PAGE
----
Superfood Smoothies: What’s All The Fuss About?


On a recent flight back from holiday, I sat next to a really interesting guy and, as we talked about mind, body and food matters, we laughed as we shared our passion and enthusiasm for all things juice and smoothie related – yet with a fundamental difference. As he was describing the daily concoction of stuff he added to his early morning smoothie, from apple cider vinegar to maca powder (both of which I’m sure have great beneficial properties!) along with a suitably diverse bunch of vegetables, he admitted that no-one else in the family would go near it! When Hippocrates stated over two thousand years ago, “Let medicine be thy food … ”, I don’t think he meant that our food should taste like medicine!

My love affair with juices and smoothies began several years ago when I was constantly on the go, often with very early morning starts which meant that I was eating on the run and, as a result, I was really missing my “5 a day”.

That’s a whole new article on my “road warriors survival kit”, but for another day ☺. Enough was enough, I was constantly tired, often irritable, my digestive system was complaining at the lack attention and I was catching colds and bugs. I had to find a solution. So I did my research, bought a pretty pricey (but soooo worth it) Vitamix blender ( and began to experiment.

Juices and smoothies are both loaded with nutrients, give you an energy boost, and taste fabulous. But they’re not the same thing. The difference lies in the machines used to make each drink. Now, I don’t want to get too bogged down here with the differences between juices and smoothies, but it’s probably worth a quick explanation of the key ones.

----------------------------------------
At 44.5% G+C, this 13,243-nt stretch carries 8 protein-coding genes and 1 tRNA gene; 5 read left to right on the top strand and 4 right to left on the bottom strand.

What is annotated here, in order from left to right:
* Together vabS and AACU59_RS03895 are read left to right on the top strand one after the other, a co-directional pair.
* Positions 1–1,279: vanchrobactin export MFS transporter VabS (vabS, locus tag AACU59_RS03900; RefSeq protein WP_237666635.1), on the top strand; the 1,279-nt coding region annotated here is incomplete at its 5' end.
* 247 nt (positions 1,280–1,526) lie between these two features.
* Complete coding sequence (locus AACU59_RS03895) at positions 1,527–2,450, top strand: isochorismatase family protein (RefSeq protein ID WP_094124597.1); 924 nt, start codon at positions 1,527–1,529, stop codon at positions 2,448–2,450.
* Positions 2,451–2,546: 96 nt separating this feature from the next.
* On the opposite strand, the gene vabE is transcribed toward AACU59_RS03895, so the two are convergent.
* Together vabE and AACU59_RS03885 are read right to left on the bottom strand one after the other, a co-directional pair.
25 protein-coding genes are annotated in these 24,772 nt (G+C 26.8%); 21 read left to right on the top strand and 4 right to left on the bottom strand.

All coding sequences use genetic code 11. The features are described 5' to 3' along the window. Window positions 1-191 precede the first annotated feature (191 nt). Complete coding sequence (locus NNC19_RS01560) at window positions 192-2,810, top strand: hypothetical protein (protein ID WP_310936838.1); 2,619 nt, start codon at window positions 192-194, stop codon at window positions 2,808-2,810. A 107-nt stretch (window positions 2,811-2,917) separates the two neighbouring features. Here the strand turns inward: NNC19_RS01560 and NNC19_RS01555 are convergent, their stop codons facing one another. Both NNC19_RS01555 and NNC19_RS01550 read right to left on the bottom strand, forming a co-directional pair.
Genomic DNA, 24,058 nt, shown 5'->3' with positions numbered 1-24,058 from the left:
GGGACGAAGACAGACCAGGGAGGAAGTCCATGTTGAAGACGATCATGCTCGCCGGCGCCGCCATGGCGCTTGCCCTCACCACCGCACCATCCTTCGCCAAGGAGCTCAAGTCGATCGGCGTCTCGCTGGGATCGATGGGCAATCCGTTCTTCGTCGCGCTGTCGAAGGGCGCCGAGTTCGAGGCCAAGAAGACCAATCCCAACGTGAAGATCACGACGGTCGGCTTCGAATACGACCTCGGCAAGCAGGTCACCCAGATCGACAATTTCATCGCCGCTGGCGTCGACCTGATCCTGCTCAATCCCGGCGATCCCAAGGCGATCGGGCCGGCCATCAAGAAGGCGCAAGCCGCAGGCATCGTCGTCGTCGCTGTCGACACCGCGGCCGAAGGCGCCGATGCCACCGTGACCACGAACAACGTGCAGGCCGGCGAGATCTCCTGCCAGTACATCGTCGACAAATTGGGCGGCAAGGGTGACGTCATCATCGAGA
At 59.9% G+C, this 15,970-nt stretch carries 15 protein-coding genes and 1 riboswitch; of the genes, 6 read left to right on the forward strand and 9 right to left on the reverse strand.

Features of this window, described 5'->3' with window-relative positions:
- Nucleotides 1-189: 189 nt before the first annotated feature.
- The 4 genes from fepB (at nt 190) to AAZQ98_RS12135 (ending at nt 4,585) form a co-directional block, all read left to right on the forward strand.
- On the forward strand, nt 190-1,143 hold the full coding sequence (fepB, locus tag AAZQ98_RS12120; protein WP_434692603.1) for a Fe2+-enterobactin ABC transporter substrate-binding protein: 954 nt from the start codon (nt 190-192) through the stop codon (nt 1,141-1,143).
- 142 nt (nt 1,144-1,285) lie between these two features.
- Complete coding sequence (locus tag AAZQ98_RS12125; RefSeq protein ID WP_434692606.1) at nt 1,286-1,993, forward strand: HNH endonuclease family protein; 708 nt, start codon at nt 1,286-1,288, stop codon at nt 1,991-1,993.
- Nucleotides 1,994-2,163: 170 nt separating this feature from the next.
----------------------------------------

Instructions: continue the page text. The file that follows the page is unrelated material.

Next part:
To make fresh homemade fruit or vegetable juice, you need a juice extractor. The juice is the water and most of the nutrients that have been separated from the fibrous pulp in those fruits and vegetables.


Smoothies require a blender or Vitamix machine. This is what I use as it’s multi-functional and its high speed motor ensures that the pulp that’s left in the smoothie is palatable and digestible. Unlike a juicer, we add liquid such as fresh juice, milks (both dairy and non-dairy versions), along with fresh fruits and/or vegetables that are processed into a purée in the blender, so the resulting drink is thick and smooth. We can also add extra nutritional items such as wheat grass, maca powder, spirulina and nuts, among many others.


In my experience, having been through a few machines of both types over the years, you do get what you pay for so I encourage you to do your research, read reviews and go for the best you can afford – oh, and measure the height of these gadgets – especially if they need to fit underneath overhead cupboards in the kitchen!


So what are the benefits of Juices and Smoothies?

A sure way to get our 5 a day (the new recommendations are to exceed this daily amount):